With the 2019 Golden Globes around the corner and Spider-Man: Into the Spider-Verse being
Let’s be honest, this film had me the moment the Approved by the Comics Code Authority logo appeared on the screen. But seriously though, let me begin with why Spider-Man and this film has had such a great impact on me. Spider-Man has been my favorite superhero since the moment I even learned what superheroes were. I’m not just talking about Peter Parker, Spider-Man. I’m talking what Spider-Man, the character represents. What separates Spider-Man from other superheroes is that he was a typical flawed kid. He wasn’t this indestructible being, he wasn’t this rich kid, and he didn’t definitely didn’t always have his life together. He went to school, he dealt with bullies, he worked a regular job, helped his aunt may. He was fumbling about prior to getting bit by a spider and it continued even after obtaining his abilities. No matter what though, he was a kid who always just tried doing the right thing, even if it didn’t go his way. Spider-Man felt like someone I could personally connect to.
Spider-Man felt like a character anyone could be. You, Me, Male, Female, anyone. As Lee explained in
You bet, I followed Spider-Man throughout the
Now throughout the years, we’ve seen multiple characters take on the “Spider-Man” moniker. No matter the situation, or story arc, or one-off’s, in the end for the most part Peter Parker has been front and center as the primary Spider-Man. Then in 2011, Brian Michael Bendis and Sara Pichelli introduced the world to Parker’s successor in the Ultimate Universe, his name was Miles Morales. Miles is a half African-American, half Puerto Rican teenager living in Brooklyn who was bit by a spider similar to Pete. He was a kid, going day by day, similar to Peter when we first meet Peter Parker. One of the big differences in their stories is Miles just wanted to live a normal life and despised his abilities early on. In this universe, Peter dies during a battle between the Green Goblin and it is after Miles witnesses Parker’s death that Miles decides to take up the mantle. The big similarity between the two was their internal struggle and trying to figure out who they were a person, as a superhero.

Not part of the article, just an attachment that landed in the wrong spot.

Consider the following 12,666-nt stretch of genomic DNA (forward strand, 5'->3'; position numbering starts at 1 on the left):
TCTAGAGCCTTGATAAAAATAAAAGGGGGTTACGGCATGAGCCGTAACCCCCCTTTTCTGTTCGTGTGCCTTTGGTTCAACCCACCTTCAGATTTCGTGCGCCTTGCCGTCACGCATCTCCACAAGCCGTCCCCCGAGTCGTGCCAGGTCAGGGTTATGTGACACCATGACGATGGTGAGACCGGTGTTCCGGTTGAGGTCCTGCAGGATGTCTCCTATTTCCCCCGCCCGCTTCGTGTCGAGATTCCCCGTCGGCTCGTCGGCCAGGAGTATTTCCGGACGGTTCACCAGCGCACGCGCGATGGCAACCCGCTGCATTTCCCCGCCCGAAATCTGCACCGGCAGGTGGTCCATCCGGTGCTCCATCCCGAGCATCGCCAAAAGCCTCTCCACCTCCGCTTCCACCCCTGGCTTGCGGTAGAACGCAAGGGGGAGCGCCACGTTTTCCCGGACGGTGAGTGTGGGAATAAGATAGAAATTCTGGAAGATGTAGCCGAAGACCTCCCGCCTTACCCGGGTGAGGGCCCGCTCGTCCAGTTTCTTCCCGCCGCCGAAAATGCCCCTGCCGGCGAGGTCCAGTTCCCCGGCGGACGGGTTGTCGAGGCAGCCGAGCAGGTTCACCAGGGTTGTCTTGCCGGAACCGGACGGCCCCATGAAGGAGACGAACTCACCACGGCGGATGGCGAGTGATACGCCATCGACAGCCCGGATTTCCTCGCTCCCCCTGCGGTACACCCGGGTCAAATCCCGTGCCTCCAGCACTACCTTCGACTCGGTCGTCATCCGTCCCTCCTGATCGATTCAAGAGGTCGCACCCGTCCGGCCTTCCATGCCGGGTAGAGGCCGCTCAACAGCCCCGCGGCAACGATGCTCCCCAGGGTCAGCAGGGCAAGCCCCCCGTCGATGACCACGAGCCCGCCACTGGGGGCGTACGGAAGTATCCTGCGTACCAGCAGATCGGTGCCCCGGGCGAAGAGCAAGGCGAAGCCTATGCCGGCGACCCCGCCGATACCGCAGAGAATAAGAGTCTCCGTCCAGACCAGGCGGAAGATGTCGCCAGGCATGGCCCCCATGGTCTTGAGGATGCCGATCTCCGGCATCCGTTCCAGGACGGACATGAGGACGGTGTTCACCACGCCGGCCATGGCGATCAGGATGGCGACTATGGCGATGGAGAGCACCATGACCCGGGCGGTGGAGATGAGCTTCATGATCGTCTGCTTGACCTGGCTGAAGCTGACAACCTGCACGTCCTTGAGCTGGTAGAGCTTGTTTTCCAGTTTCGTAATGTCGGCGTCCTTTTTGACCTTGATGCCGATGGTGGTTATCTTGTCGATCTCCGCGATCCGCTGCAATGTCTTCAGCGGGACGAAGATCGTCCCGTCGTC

First of all, this story was absolutely brilliant. Yes, I was in tears reading as my favorite hero of all time had fallen and was in Mary Jane’s arms. At the same time, Marvel manages to cushion the blow by introducing this fresh face to this ever-expanding universe and despite early backlash from some critics, it ends up being a hit. Similar to Parker, Miles goes on a journey of learning how to control his
Not only that, but Miles is a minority, which was another reason why I felt this personal connection to the character. Of
Don’t worry, I’m almost done… Let’s move on to the film…
Spider-Man: Into the Spider-Verse, for the unengaged or if you weren’t listening, is a film about Miles Morales journey to becoming Spider-Man. We have seen in numerous
In the film, he meets Peter Parker, along with Spider-Gwen, Spider-Man Noir, Spider-Ham and Peni Parker all of which hail from different universes and are brought together when Kingdom activates a world altering device that threatens everyone’s livelihood. So not only are we seeing Miles on the big screen for the first time, but we are introduced to an even larger group of diverse individuals all taking up the Spider mantle in their respective universes. One of which is Peni Parker, who is an 9-year-old Asian girl from the future. The actress behind the character, Kimiko Glenn says it best in a video regarding the vast representation in Spider-Verse:
This is what I mean and I am sure Stan Lee meant by Spider-Man could be anyone. Representation absolutely matters, and seeing it so clearly in a film such as this one, with a character I looked up to as a child is truly something.
What I guess I’m saying is, I’m thrilled thanks to films such this one, more and more fans young and old can hopefully look at Spider-Man the same way I always have and find that connection the way I did.
As the film wraps, Miles Morales states as he is swinging throughout New York City, “Anyone can wear the mask. You can wear